Re:Create Recap – October 27, 2016

Register Of Copyrights Departs Copyright Office. Maria Pallante is no longer the Register of Copyrights — the top position in the Copyright Office — reports Roll Call this week. Karyn Temple Claggett, the current associate register, will lead the office in the interim as the Librarian of Congress Carla Hayden plans to conduct a search for a new permanent register. Following the news, Re:Create Coalition Executive Director Josh Lamel issued a statement thanking Pallante for her service and “efforts on behalf of digitization and improved information technology.” He added, “It is our hope that the next Register will continue her work to modernize the Office and be an advocate for the public interest in copyright.”

How Big Studios Have Co-Opted Comic Creators’ Work. An October 24 podcast from New Hampshire Public Radio takes a look at Jack Kirby, the creator of iconic comic characters like Captain America, and how he took on Marvel Studios for the rights to his creations and fair compensation. Kirby, who was also part of Stan Lee’s creative team, often did not receive credit or creative control. After the Copyright Act’s revisions in the 1970s, Marvel Studios fought with Kirby and his heirs for decades over creator credits, physical artwork, financial compensation and residuals for his work.

What The Loss Of The Apple Headphone Jack Means For Consumer Rights.
Apple’s decision to ditch the headphone jack “reveals the slow erosion of consumer ownership of and control over the products they buy,” according to R Street Institute’s Sasha Moss and Case Western Reserve University professor Aaron Perzanowski in a post for Inside Sources. The new Lightning jack not only restricts the type of headphones that can be used but also imposes new software checks “to see if your device is licensed, if it’s running the latest firmware or even if an app maker or copyright holder has restricted playback.” Moss and Perzanowski caution that consumers should understand that software, as protected under the DMCA, can undermine personal control of consumer products.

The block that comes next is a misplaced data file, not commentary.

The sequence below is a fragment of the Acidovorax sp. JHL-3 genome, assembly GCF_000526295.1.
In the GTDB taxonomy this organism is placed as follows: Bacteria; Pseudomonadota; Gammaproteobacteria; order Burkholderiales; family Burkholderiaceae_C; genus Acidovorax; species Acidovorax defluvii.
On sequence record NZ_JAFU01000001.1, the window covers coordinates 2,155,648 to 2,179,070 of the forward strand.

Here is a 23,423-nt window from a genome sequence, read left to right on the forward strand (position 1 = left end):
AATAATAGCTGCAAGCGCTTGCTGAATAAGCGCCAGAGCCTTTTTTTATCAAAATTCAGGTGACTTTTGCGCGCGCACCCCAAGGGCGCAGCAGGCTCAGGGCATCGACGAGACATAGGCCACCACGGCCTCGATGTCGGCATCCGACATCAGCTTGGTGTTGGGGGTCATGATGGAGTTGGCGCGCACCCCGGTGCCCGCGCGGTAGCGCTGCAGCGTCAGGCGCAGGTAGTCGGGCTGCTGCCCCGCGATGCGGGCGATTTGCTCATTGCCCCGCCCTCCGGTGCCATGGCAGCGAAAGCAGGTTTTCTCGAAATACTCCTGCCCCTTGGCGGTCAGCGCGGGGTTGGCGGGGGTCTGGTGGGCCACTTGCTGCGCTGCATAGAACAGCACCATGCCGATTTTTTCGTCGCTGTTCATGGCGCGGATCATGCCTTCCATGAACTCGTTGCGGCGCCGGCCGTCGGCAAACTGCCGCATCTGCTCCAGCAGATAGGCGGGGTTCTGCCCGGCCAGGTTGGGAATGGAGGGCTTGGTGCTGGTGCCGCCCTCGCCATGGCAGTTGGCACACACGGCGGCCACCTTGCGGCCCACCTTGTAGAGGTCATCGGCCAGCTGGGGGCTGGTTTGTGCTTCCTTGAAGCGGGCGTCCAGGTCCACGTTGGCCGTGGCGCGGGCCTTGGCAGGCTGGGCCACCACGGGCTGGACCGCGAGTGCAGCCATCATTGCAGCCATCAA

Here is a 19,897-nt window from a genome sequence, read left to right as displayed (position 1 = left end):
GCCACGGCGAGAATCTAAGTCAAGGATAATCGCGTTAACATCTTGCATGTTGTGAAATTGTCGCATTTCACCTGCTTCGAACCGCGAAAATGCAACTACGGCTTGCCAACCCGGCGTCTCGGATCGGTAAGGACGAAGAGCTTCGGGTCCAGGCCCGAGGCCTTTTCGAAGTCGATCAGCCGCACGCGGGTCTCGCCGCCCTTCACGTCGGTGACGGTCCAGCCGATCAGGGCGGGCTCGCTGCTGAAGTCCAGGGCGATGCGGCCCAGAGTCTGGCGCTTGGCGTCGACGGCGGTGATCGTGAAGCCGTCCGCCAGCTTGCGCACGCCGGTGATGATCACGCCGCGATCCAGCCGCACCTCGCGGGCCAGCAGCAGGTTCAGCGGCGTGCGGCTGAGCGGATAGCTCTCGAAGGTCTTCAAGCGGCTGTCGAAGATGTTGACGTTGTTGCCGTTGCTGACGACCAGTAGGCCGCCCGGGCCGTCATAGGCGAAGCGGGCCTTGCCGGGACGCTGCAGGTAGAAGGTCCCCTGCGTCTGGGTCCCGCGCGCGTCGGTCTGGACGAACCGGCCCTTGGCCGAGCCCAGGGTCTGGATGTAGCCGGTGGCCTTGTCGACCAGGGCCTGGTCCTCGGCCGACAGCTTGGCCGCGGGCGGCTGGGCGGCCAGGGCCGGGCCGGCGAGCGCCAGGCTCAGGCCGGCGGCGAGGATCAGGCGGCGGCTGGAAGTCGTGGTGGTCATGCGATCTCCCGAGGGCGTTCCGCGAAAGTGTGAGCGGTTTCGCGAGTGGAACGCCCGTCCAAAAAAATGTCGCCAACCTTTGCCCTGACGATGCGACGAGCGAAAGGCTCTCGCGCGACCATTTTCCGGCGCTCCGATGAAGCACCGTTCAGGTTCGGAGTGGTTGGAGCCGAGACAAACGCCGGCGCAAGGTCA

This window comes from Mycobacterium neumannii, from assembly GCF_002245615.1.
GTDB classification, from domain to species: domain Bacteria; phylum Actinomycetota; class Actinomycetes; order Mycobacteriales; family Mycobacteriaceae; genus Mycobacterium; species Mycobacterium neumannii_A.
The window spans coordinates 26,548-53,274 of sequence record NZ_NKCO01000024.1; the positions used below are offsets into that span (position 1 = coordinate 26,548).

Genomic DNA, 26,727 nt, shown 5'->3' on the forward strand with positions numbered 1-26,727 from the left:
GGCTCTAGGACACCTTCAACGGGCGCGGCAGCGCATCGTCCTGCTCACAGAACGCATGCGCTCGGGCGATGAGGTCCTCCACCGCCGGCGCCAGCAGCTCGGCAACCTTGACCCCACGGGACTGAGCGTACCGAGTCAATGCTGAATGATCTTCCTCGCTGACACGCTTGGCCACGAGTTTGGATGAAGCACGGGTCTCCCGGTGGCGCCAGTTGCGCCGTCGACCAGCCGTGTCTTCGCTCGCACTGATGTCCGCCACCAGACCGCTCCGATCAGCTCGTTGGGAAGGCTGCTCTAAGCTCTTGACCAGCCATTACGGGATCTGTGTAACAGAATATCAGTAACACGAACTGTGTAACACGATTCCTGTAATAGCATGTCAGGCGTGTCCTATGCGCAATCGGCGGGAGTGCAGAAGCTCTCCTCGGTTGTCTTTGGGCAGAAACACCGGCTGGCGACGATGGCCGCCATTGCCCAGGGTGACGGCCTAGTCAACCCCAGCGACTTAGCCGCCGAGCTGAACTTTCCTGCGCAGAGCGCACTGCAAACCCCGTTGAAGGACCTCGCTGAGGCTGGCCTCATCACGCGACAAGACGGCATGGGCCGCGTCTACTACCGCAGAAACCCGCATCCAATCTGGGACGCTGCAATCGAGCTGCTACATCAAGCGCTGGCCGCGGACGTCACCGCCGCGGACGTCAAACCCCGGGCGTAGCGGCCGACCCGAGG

EFF: Hollywood And The Copyright Office: A Picture-Perfect Couple In Set Top Box Debate. In Newly-Released Documents Show Hollywood Influenced the Copyright Office’s Comments on Set-Top Boxes, Electronic Frontier Foundation’s (EFF) Ernesto Falcon writes about the results of a Freedom of Information Act (FOIA) request to the United States Copyright Office. “[F]or months the Motion Picture Association of America and its allies, representing major TV and movie studios, aggressively lobbied the Copyright Office to take sides in the set-top box debate. Meanwhile, it appears that the Office made no attempt to seek other views…” Falcon wrote, while concluding, “An agency that listens only to the views of some industry groups without seeking out additional opinions cannot be a reliably neutral expert for Congress or the FCC.”

The Democratization And Digitization Of Libraries. The October 27 issue of The New York Review of Books examines how a new presidential administration could “open an opportunity to reorient literature and learning in a way that was envisioned by the Founders of our country, one that would bring books within the reach of the entire citizenry.” The magazine highlights the internet for its ability to spread information and knowledge yet laments that corporations have halted copyright’s constitutional provisions in favor of profits.